So you are lapsed, well and thoroughly lapsed. You reject the teachings of the church; you tell people that you think of Jesus as a historical figure who over time was mythologized into a god; you feel horribly hypocritical if you actually attend a mass, let alone take communion. But can you still identify yourself as Catholic? Sure, you are still Catholic. You are just a lapsed Catholic.

The church is still your community, both in a sacred and secular sense (ooh, alliteration!). Technically, once one is baptized into the church, one is always Catholic. You can't be upbaptized. So no matter how lapsed you are, you still hold this connection. You may regard it as a empty ritual yourself, but others do not. This is one of the things about ritual in general. It is made meaningful by the actions and beliefs of the faithful: ritual has meaning because people do it and believe in it. Really. If people believe in baptism, then it has meaning. A good chunk of the church believes in baptism: this meaning still applies to you, since you are still a part of the Catholic community.

Ok, so how exactly are you a part of this community? Besides its sacred aspect, which you have rejected, there is the secular aspect. Catholicism has become more than a religion, you realize. It is, loosely stated, a cultural group; there are smaller cultural factions within it (for instance, I am Irish Catholic and lapsed Catholic--time for a Venn diagram). There are thus cultural characteristics and experiences common to members, by means of which members relate to each other.

For instance, I went to mass every Sunday of my life (minus serious illness) until I rebelled in sixth grade. I went to CCD, then youth group, hanging out every Sunday with the same kids from the same families for years and years. I went to nine and a half years of Catholic school, including Jesuit university. I say things like "sweet mother of god!", fully realizing I am actually (and my phrasing here is key--I instinctively put "actually" as opposed to "technically") asking for the intercession of the Virgin Mary. I harbor enormous cesspools of guilt for ridiculously long periods of time, over incidents long forgotten or even unnoticed in the first place. Although I am (and have LONG been) thoroughly lapsed, I remain thoroughly and involuntarily indoctrinated.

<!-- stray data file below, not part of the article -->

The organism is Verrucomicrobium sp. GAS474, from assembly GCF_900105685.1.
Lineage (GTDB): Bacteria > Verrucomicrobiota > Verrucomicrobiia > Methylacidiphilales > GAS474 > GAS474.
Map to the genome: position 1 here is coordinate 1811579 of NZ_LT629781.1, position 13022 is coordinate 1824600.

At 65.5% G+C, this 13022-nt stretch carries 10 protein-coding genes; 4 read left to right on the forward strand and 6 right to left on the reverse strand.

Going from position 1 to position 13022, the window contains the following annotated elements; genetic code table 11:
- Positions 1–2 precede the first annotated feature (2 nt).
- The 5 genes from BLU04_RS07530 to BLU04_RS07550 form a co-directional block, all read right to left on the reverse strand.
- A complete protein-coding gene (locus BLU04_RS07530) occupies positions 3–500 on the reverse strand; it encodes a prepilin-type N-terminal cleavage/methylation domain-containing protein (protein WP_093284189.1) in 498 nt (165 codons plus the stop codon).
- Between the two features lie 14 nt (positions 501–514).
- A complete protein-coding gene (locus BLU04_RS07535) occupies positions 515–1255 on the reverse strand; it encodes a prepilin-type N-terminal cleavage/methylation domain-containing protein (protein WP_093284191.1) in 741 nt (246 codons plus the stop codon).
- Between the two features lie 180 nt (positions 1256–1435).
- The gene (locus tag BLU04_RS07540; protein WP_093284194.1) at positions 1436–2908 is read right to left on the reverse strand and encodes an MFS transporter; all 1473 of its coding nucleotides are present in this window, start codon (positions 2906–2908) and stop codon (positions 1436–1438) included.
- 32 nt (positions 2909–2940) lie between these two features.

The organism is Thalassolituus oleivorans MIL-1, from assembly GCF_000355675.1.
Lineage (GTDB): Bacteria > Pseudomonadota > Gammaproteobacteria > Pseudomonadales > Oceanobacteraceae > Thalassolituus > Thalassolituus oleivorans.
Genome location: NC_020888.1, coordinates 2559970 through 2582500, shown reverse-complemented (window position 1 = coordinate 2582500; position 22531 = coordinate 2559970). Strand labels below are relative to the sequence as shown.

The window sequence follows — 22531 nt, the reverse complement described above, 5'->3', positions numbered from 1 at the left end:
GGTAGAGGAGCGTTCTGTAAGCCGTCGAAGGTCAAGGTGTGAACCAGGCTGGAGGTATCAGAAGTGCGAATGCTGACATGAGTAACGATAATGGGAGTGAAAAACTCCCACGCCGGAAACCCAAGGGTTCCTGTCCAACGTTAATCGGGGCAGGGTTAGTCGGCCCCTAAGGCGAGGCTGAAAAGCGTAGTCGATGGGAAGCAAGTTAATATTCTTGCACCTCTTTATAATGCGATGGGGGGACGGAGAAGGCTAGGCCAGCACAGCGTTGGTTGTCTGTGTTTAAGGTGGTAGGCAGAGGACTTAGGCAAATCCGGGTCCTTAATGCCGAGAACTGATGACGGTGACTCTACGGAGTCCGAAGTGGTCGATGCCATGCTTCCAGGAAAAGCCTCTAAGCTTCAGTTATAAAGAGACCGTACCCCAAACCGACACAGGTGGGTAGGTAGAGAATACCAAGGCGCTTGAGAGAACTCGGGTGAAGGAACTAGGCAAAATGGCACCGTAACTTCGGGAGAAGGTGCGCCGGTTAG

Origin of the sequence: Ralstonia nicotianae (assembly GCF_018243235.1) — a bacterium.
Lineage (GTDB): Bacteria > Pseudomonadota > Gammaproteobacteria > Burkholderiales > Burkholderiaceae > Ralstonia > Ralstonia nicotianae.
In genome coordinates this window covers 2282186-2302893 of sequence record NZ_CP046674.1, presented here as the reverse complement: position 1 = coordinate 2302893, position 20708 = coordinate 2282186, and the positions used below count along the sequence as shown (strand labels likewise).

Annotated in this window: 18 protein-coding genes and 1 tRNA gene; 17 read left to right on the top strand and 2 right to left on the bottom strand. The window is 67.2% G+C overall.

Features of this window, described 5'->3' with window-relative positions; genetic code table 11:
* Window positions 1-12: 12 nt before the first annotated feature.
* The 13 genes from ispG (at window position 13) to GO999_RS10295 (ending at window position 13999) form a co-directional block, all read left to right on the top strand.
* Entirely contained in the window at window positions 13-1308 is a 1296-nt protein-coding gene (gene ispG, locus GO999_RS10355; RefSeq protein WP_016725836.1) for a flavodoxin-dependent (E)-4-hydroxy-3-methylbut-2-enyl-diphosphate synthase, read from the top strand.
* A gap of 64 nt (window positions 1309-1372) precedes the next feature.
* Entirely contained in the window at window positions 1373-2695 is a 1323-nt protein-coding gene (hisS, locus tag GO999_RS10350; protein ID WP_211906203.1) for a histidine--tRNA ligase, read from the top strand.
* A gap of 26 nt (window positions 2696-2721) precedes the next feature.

Another example: one day I was taking a walk with my friend Bethany (not Catholic), and we saw a sidewalk chalk drawing of a heart with a bunch of flames coming out of it. Bethany said, "what is that, sex?" or something similar. I, in contrast, said, "what is that, the sacred heart of Jesus?" This is how I think; this is how I am. You are shaped by your environment; most people, were they brought up Catholic, will retain some Catholic elements no matter how lapsed they are.

Then there is the fact that, if you were brought up Catholic, you almost certainly have a Catholic family. Even if you can excise the Catholic portion of your personality, they will still be Catholic. You are a member of your family: to some degree, what applies to your family applies to you. If your family is a part of this culture, you will always have ties to it as well. That is, unless you are planning on robbing a bank, moving to Aruba and changing your name.

And have you ever gone to church after you became lapsed? Have you talked to the people you know, the choir director, your old youth group leader? What do they do if you tell them you are lapsed? I will tell you: nothing. They talk to you like they always have. For example, when I told her I wasn't getting confirmed with the rest of our group, my youth group leader said: "that's great; you really should wait until you feel ready." Doubt is a part of faith: they know this. To church members, doubt does not make you any less Catholic. It may mean you are going through a tough period, but it does not change you. You are still the same person you have always been; unless they are your mom, they don't care what you consider yourself. They just want you to be okay.

There is another thing to consider as well. Do you really want to excise yourself completely from the community? Do you, for example, want your parents to think of your marriage as valid? Do you want to crack jokes about Jesuits and Franciscans, and have your friends laugh because they understand? It is nice to have a culture, even if you disagree with it. And you can be a part of the Catholic culture and still disagree with it; in fact, you already are. Lapsed Catholics are just as much a part of the Catholic culture as non-lapsed. They are a faction within the cultural group, and important to its identity. Imagine the Catholic church without lapsed members, or religious orders, or ritual trappings. Imagine that the Counter-Reformation never happened; imagine that the Spanish Inquisition was a kind and gentle rural movement. It would not be the same church without any of these elements. You are part of the church; you shape it.

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